MAM acquire Xavier Cortada's work about urban change in Miami to its Collection

Absence of Place, 2005, one of Miami artist Xavier Cortada’s best known works, was recently acquired by the Miami Art Museum (MAM) for their permanent collection.

MAM acquire Xavier Cortada's work about urban change in Miami to its Collection

The piece is an installation made up of 180 photographs Cortada took in Miami in 2005, cataloguing 180 places in the city that at one point, in some way or another, were part of the artist’s life.

The images are printed on yellow paper giving them a “nostalgic” look. Wrapped in plastic envelopes, they could be archaeological artifacts hanging on a wall. Cortada wrote brief descriptions or anecdotes in pencil below each photograph, but one soon notices that the words and the picture do not match. In fact, the text refers to a place that is absent, that is not in the picture – the city of a younger Cortada.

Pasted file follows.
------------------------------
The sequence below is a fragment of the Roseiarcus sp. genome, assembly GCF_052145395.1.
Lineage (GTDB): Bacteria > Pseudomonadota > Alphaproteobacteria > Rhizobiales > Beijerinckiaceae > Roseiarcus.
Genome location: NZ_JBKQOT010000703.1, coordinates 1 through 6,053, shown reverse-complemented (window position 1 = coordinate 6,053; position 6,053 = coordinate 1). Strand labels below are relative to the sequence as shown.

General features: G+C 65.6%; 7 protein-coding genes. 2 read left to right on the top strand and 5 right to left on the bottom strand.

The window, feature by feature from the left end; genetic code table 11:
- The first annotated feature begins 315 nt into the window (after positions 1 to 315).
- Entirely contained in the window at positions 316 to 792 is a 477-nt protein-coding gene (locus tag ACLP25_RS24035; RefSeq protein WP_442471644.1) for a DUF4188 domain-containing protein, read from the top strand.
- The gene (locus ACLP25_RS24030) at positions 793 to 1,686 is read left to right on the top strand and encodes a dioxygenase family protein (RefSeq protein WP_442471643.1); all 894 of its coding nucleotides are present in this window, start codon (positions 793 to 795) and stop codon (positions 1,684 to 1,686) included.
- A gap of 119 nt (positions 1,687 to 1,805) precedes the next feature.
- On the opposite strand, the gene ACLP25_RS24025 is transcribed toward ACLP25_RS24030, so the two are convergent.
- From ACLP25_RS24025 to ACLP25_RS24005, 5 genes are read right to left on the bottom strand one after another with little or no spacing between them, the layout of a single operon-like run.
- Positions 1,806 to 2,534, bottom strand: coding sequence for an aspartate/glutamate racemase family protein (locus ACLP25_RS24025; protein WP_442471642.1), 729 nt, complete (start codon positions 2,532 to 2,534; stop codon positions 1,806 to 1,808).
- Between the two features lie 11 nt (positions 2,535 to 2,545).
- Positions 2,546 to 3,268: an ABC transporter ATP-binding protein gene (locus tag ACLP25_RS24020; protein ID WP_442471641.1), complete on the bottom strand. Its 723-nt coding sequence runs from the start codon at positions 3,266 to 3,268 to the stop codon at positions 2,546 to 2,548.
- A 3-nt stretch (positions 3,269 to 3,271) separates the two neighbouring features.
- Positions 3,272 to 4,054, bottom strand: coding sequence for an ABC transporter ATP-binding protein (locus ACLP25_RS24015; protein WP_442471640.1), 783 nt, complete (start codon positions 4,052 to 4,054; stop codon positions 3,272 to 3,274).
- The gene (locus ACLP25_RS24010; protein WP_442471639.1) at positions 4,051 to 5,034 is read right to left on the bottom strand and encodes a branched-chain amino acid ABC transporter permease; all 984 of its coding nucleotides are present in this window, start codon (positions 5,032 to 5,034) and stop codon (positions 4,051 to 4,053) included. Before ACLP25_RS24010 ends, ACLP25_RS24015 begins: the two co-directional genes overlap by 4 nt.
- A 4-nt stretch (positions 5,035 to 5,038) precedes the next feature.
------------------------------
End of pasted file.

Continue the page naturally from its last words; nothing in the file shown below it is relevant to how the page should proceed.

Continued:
He goes on to interweave irony with nostalgia, but with sensitive and knowing Miami eyes. His words point to the location of the site where buildings were missing: You can see (or rather, not see), a Catholic school now a parking lot, a famous Basque restaurant replaced by a public housing building, and the first home he lived in Miami becomes the athletic field of a local high school.

Absence of Place was last exhibited in “Miami in Transition” at the Miami Art Museum (MAM) in 2006. The piece serves as an urban documentation, cultural criticism, as well as the personal testimony of Cortada living in a tropical city where everything rots, corrodes or is replaced with something new only to succumb to the endless process of bulldozing and forgetting, renewal and hope.